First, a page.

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The Sun features a topless girl on Page 3 of its Thursday edition ending rumours that the newspaper has decided to quietly drop the feature.Read the full story ›
So far it has not been officially confirmed and may yet prove to be an elaborate stunt - but reports that the Sun newspaper has called time on page three has sparked sharp debate.
There has been no topless model in the paper since Friday - a move which has been welcomed by ministers and campaigners, but not by all of the models themselves.
ITV News correspondent Juliet Bremner reports:
Television presenter and former page 3 model Melinda Messenger has issued a statement saying it is a "good decision" to end page 3 in the Sun newspaper.
I personally think it's a good decision to end page 3. It's had a long life but we all have to change for the better. That is what society is all about.
We live in a time now, where we are one click away from seeing thousands of naked images of both men and women.
Our kids have full access to a whole gamut of images, a lot of which are potentially damaging to the development of their sense of self, and I think this is the bigger issue we should be concerned about.
The Daily Star newspaper has issued a statement saying it is 'proud to continue the Great British page 3 tradition", saying it is as "British as roast beef and Yorkshire pud".
The Daily Star is proud to continue the great British page 3 tradition. It brightens the day for our readers during tough times and has launched many successful careers.
We will continue to listen to what our readers want and put a smile on their faces with our lovely, bright, talented and independent young ladies. Page 3 is as British as roast beef and Yorkshire pud, fish and chips and seaside postcards. The Daily Star is about fun and cheering people up. And that will definitely continue!
Topless models have been absent from The Sun in recent days, sparking rumours that it has decided to drop Page 3 - but do you think they should grace the pages of the newspaper?
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While the Education Secretary Nicky Morgan today welcomed the demise of the Sun's page 3 topless women, it's not clear where the Prime Minister stands on the newspaper's apparent policy shift.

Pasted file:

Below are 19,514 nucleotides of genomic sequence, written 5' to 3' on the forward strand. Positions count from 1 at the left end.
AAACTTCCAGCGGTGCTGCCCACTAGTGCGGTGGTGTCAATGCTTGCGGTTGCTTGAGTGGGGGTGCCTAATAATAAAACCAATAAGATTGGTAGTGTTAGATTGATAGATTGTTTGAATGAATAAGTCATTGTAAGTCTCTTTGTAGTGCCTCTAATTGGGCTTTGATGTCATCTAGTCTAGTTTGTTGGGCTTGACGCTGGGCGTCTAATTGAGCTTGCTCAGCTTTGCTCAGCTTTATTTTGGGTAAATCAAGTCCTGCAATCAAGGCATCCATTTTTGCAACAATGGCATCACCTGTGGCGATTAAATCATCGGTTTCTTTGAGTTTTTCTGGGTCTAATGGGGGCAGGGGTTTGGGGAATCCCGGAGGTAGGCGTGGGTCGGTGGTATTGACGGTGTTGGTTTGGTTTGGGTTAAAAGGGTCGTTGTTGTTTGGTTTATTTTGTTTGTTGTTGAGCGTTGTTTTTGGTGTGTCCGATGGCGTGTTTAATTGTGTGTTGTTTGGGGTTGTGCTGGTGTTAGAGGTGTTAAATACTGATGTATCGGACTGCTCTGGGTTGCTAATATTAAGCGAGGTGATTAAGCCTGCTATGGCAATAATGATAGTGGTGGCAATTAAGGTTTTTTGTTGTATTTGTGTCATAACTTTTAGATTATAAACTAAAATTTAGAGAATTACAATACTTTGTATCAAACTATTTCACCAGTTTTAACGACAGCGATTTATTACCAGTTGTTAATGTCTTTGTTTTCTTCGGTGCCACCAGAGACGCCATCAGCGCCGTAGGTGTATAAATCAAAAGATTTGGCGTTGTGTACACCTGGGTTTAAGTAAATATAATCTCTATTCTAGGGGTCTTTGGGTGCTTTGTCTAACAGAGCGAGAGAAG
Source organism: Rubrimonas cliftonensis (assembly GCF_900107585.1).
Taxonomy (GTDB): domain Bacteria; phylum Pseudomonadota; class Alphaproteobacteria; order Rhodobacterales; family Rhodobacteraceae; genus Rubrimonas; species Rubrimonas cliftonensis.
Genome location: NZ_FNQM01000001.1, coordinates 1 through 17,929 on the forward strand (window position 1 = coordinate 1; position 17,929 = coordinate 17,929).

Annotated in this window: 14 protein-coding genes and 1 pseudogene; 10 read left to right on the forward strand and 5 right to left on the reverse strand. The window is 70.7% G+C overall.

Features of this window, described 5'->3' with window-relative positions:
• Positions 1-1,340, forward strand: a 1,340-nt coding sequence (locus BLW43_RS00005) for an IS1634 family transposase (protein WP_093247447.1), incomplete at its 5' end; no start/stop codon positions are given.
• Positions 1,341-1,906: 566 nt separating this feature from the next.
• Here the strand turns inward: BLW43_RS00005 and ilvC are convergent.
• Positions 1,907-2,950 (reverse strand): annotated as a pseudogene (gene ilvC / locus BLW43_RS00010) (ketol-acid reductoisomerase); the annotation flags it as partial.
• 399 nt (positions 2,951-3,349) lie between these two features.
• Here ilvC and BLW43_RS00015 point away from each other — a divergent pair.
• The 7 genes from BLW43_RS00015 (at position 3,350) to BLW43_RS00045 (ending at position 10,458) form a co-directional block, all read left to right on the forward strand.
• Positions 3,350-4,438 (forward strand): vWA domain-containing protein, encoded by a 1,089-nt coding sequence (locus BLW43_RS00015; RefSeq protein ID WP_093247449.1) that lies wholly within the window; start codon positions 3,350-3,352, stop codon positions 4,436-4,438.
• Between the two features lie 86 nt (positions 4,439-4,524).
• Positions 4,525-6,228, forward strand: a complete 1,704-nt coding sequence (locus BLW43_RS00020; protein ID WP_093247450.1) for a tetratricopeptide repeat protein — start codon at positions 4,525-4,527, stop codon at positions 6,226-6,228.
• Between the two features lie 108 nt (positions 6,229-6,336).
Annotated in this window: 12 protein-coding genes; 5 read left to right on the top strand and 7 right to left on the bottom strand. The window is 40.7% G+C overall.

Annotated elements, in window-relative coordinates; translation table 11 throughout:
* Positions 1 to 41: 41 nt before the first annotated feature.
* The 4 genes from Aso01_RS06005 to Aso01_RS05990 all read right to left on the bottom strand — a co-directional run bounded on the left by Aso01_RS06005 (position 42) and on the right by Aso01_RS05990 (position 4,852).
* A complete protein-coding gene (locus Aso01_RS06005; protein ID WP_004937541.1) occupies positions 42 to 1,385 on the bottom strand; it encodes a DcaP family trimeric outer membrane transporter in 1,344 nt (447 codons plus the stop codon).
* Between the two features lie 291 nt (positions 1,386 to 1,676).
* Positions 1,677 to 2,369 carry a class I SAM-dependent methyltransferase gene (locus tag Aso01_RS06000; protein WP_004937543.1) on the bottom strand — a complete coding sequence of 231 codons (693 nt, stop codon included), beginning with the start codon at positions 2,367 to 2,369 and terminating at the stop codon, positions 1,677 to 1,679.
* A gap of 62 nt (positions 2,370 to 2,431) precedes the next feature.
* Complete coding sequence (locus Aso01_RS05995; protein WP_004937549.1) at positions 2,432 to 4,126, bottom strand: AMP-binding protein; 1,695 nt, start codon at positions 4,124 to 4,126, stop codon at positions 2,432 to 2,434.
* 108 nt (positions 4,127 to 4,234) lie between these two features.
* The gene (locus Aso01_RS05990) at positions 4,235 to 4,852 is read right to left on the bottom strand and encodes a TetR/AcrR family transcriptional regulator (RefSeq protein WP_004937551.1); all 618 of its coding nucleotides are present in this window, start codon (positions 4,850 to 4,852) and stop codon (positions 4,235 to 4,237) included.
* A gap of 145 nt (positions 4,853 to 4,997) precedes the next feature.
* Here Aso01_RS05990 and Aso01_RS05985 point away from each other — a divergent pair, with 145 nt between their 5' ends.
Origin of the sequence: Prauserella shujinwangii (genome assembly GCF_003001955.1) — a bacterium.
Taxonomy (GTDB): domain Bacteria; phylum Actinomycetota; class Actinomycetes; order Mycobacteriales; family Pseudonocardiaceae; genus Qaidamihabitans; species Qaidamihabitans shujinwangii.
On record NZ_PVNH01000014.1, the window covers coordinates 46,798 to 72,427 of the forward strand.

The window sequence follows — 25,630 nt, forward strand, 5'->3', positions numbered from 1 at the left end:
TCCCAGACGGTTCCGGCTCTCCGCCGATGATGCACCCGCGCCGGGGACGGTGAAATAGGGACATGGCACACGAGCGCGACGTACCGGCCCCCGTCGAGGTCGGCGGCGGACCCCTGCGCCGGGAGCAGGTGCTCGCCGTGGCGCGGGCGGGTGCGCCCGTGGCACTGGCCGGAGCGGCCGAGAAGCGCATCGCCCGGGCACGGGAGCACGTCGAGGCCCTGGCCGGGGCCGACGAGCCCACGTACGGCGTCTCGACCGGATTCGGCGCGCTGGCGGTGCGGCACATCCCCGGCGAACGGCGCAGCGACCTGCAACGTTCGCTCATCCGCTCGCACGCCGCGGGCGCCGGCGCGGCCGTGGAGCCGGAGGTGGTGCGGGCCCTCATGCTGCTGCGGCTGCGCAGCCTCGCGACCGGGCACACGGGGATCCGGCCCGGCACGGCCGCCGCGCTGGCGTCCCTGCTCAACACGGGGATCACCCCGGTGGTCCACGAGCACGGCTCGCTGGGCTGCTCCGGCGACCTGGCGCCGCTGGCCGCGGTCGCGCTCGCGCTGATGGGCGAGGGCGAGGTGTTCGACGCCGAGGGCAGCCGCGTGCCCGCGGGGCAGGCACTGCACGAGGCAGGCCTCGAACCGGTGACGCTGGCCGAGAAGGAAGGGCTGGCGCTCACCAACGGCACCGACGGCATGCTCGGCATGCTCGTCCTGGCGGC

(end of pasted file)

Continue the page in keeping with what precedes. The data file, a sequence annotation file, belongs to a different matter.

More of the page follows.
His spokesman told lobby journalists that David Cameron 'thinks that what newspapers publish is a matter for newspapers’.
He refused to say whether the Prime Minister believed it was a good thing or not that the newspaper had dropped images of topless women. He also wouldn't be drawn on whether Mr Cameron was happy to have the newspaper open on page three at his breakfast table.
Earlier, Nicky Morgan called the decision of The Sun to show women with their breasts covered by bikini tops as ‘a long overdue decision'.
A former Page 3 model has defended her ex-employers' publication of topless pictures - saying: "You don't buy The Sun if you really want to read hard-hitting news".
Nicola McLean told ITV's Good Morning Britain that she agreed with No More Page 3 campaigners that "boobs aren't news" - but said she believed they have a place in a tabloid paper.
Presenter Susanna Reid jumped to the defence of the red top, pointing out that the paper's editor "might take issue" with the statement.
But McLean replied: "Well I take issue with him getting rid of Page 3, so bring it on."
During the interview, she also denied that the feature was outdated, and said she did not feel it was a "sexual equality" issue.
Girlguiding UK has welcomed news that The Sun is covering up its topless Page 3 models.
The organisation, which has more than 500,000 young members, lent its support to the No More Page 3 campaign in protest at the impression it gives girls of what is expected of them, calling the controversial feature "disrespectful and embarrassing".
We are thrilled to hear that the Sun has decided to stop printing images of topless women on Page 3. This is a hugely positive step for girls and women and shows the difference we can all make when we speak out together.
It is impossible for girls to nurture their ambitions if they are constantly told that they are not the same as their male equivalents. This is what Page 3 did. It was disrespectful and embarrassing.
Members of the No More Page 3 campaign have celebrated an apparent decision by The Sun to cover up its models in recent days - having them pose in their underwear rather than topless.
While The Sun has yet to officially confirm or deny the reports, campaigners have called it a "great day for people power" - and said while there is more to be done, it was a "very important" first step.
We hoped to bring about a change by raising awareness of the sexism of Page 3; awareness of the way having women presented in this way [in] the news serves to reduce the importance of all women to their appearance and sexual allure; awareness of the fact that whilst sexy pictures may have a place, the accessibility of the Page 3 picture, in the front of the paper, makes access to sexualised women's bodies as much of a given as the TV listings or the crossword puzzle.
Through the shared voices of some fantastic women and men we have succeeded in keeping a discussion going about the way that this feature permeates and affects the society we all live in.
The statement added that while models appearing in their underwear was "still not equality", it indicated a shift in societal attitudes.